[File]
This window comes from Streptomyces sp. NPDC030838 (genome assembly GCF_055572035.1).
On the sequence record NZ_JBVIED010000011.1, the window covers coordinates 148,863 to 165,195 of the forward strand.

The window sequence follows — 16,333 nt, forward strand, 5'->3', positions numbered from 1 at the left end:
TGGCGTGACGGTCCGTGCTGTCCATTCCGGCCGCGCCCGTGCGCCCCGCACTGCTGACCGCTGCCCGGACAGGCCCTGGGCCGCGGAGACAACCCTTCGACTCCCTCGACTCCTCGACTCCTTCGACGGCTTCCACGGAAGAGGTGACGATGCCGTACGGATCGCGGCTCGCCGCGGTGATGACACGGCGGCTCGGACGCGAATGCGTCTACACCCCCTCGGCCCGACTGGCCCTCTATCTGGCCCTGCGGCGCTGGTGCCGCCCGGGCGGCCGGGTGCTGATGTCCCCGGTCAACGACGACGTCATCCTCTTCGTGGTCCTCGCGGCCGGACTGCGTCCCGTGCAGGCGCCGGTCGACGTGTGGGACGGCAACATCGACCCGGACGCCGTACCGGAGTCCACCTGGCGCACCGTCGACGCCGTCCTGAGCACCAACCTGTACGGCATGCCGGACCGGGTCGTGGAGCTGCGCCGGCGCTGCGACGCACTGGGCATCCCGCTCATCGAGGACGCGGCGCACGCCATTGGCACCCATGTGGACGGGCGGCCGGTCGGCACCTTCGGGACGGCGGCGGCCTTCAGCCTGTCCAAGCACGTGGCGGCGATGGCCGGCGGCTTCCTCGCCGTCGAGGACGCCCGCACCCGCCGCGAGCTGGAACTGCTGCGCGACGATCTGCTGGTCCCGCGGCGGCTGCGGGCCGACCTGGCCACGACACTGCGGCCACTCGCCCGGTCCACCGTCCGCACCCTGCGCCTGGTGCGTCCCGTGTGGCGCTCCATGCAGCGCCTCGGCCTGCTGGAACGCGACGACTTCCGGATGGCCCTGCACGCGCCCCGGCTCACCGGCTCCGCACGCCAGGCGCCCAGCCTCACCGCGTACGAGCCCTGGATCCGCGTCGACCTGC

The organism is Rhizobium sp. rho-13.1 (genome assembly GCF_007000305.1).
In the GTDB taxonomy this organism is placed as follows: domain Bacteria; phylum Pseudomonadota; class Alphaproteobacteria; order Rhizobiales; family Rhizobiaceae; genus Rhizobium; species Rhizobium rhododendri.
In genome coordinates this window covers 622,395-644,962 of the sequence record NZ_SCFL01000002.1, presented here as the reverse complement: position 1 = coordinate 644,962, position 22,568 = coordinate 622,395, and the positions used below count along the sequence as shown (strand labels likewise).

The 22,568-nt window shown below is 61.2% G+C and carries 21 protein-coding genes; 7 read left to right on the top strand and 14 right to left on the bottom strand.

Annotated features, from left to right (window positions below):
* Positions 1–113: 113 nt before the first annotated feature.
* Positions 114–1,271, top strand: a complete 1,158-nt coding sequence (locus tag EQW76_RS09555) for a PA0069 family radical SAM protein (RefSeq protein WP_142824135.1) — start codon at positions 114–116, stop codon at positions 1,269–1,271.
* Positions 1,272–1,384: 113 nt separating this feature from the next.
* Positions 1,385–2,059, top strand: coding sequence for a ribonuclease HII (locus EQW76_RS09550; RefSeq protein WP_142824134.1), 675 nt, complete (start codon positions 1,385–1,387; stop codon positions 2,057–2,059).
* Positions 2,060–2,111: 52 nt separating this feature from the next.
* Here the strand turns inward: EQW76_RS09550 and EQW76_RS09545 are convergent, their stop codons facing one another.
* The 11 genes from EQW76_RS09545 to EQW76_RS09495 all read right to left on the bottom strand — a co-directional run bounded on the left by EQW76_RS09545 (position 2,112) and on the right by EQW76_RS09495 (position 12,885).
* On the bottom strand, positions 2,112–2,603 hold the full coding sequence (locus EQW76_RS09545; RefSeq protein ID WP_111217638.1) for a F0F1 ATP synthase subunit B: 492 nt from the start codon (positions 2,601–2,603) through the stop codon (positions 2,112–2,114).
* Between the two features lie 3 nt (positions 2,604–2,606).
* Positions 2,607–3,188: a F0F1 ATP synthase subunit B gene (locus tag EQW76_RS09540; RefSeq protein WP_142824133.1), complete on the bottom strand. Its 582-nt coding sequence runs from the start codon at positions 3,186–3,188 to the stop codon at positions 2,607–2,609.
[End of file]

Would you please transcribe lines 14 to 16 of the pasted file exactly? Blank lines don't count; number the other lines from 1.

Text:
* Positions 2,060–2,111: 52 nt separating this feature from the next.
* Here the strand turns inward: EQW76_RS09550 and EQW76_RS09545 are convergent, their stop codons facing one another.
* The 11 genes from EQW76_RS09545 to EQW76_RS09495 all read right to left on the bottom strand — a co-directional run bounded on the left by EQW76_RS09545 (position 2,112) and on the right by EQW76_RS09495 (position 12,885).